The subsequent measurements use information derived from prior measurements, such as measuring length using the orientation of the aligned rough GD, (i.e., the measurements build upon each other). Preferably, the measurements having fewer unknowns are determined before more difficult measurements. For instance, the method measures lead length of a leaded object before determining foot length of a leaded object, which is a more difficult measurement, or the method measures one-dimensional parameters, such as length, before measuring two-dimensional parameters, such as area. The invention recognizes that to correctly measure parameters of an object it is most useful first to refine the angular direction of the object followed by refining other one-dimensional parameters, and finally by refining the more difficult parameters last.
In one embodiment, an area of a portion of an extension, e.g., a foot of a lead, is measured by binarizing the portion with a threshold determined from predetermined parameters, such as the expected area. The binarized image is evaluated to determine the area.
In one embodiment, the method is applied iteratively, such that the first refined GD and refined pose becomes the rough GD and rough pose, and the process is repeated.
Uses of averages and expected parameters are disclosed that make the method more robust and the resulting measurements and the refined GD and refined pose more reliable, such as validating the GD against predetermined conditions to obviate obviously incorrect parts of the GD.
One of the advantages of the invention is that only easily obtainable input, a rough GD and pose, is required from an operator, while the invention determines the difficult parameters. Another advantage is that the invention achieves the accuracy of a featural model, while using less memory than a featural model. A further advantage of the invention is that the refined GD is visually verifiable by an operator as opposed to a featural model. A still further advantage of the invention is that it can be used over a wide range of objects.
A preferred application of the methods and apparatuses is generating a refined GD and refined pose of leaded objects.
The invention will be more fully understood from the following detailed description, in conjunction with the accompanying figures, wherein:
FIG. 1A is a bottom view and a side view of a gullwing-leaded object, not drawn to scale, whose GD and pose can be refined using the invention;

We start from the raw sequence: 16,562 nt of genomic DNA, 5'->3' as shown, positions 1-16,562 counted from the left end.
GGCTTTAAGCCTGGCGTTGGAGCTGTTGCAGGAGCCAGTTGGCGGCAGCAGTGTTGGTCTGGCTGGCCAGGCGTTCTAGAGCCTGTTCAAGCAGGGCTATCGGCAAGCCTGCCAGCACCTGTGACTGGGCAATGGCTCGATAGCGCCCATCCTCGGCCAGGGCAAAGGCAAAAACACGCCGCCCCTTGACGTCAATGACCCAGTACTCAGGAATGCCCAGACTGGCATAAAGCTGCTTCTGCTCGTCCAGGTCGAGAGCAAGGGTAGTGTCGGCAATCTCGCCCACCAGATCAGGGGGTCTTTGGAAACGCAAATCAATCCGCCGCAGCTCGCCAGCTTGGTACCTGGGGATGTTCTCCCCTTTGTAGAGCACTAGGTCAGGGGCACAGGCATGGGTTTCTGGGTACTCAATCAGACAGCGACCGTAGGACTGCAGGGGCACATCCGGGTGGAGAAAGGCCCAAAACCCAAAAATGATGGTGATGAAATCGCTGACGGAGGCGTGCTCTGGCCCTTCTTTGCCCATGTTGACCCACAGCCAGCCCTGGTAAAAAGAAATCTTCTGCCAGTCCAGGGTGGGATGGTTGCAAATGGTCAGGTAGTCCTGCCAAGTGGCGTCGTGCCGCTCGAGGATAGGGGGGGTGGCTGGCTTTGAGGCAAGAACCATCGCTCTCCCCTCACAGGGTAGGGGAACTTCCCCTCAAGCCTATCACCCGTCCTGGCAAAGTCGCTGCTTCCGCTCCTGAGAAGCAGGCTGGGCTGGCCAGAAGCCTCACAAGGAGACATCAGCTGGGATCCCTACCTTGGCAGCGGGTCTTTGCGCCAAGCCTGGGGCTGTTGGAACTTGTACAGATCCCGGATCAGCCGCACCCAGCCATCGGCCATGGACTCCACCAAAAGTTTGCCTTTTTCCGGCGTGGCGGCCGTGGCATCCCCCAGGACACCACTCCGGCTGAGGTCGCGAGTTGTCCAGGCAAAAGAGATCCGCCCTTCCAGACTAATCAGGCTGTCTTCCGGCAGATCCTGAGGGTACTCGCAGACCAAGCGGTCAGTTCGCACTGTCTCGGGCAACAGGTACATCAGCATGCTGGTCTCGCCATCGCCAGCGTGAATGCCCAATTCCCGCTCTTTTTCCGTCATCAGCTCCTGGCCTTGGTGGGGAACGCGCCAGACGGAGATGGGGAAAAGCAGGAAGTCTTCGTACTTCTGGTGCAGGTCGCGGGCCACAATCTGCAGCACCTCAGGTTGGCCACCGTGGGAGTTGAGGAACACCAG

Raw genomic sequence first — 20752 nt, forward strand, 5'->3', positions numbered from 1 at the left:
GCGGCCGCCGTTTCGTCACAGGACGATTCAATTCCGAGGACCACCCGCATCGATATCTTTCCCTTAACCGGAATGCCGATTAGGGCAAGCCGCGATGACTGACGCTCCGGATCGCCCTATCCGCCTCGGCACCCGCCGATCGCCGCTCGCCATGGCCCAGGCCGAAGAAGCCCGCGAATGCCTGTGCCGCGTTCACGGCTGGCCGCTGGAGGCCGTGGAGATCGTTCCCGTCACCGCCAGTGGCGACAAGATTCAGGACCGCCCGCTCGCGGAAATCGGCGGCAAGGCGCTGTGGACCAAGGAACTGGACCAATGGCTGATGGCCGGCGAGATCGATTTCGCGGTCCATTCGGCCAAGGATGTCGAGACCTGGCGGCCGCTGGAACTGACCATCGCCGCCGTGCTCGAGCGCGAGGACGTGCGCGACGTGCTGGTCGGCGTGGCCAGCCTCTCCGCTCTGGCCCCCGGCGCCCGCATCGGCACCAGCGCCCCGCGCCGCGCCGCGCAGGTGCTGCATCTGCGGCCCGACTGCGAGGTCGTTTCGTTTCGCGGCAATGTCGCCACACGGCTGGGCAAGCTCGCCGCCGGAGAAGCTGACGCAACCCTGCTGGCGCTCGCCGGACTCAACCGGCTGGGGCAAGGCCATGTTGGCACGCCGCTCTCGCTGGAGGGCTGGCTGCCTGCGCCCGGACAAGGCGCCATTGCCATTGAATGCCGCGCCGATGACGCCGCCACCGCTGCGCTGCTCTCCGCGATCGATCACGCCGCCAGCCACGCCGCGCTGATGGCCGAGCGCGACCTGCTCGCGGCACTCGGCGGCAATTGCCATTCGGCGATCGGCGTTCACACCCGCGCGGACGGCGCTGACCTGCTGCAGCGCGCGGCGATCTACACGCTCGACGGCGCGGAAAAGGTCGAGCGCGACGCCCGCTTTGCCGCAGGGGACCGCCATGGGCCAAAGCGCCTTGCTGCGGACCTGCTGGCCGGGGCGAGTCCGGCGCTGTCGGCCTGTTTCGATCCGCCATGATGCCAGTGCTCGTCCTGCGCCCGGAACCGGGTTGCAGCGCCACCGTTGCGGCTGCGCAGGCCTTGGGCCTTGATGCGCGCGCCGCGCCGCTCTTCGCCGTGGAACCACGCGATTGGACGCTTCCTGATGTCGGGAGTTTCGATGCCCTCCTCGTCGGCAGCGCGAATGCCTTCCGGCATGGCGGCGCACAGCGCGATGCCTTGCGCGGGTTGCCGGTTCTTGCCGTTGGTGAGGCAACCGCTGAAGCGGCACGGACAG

FIG. 1B is a bottom view and a side view of a j-leaded object, not drawn to scale, whose GD and pose can be refined using the invention;
FIG. 1C is a perspective exploded view of a PCB and a connector, not drawn to scale. The PCB's and connector's GD can be refined using the method of the invention;
FIG. 2 is a flow chart of one embodiment of the invention;
FIG. 3A is a representation of a rough GD and pose of an object having extensions superimposed over a bottom-view of an instance of the object in an image, not drawn to scale;
FIG. 3B is a representation of a partially realigned rough GD superimposed over a bottom-view of an instance of the object in an image, not drawn to scale;
FIG. 4A is a schematic side view of a front-lit j-leaded object;
FIG. 4B is a schematic side view of a front-lit gullwing-leaded object;
FIG. 4C is a schematic side view of a back-lit gullwing-leaded object;
FIG. 5 is a representation of bottom view of an image and a side view of a portion of a gullwing-leaded object showing the varying intensities of the leads;
FIG. 6 is a flow chart illustrating one embodiment of the ordering of measurements in the method of FIG. 2;
FIG. 7A is a set of leads in an image, not drawn to scale, and a representation of two large windows of the CALIPER TOOL positioned with their projection axes generally aligned with the rough pose;
FIG. 7B is a representation of a spatial histogram generated by the left window of the CALIPER TOOL of FIG. 7A;
FIG. 7C is a representation of the two windows of FIG. 7A realigned over the image such that their projection axes are closer to normal to the length of the leads than the position of the windows of FIG. 7A;
FIG. 7D is a representation of a spatial histogram generated by the left window of FIG. 7C;
FIG. 7E is three leads of a leaded object having a window placed with its projection axis 90° offset from the projection axis of the windows in FIG. 7C, therefore, generally parallel to the length of the leads;
FIG. 7F is three leads of the image of FIG. 7E having a window placed along each of the leads with its projection axis generally normal to the length of the leads. Also shown is a realigned window placed across the tip of the leads with its projection axis substantially parallel to the length of the leads;
FIG. 8 is an object in an image, a representation of a window of the CALIPER TOOL extending across the object, a one-dimensional image generated from the projection of the pixels within the window, and a spatial grey-level histogram, which is a graphical representation of the one-dimensional image;
FIG. 9 is a representation of a leaded object at two positions within an area of uncertainty, where the area of uncertainty reflects the expected inaccuracy of a rough pose and rough GD, not drawn to scale. Also shown are several windows of the CALIPER TOOL positioned to find lengths of leads with their projection axes somewhat normal to the length of the leads;
FIG. 10 is a representation of a series of windows laid across only a portion of the leads, not drawn to scale, in a searching pattern from the left-most lead to the right-most lead;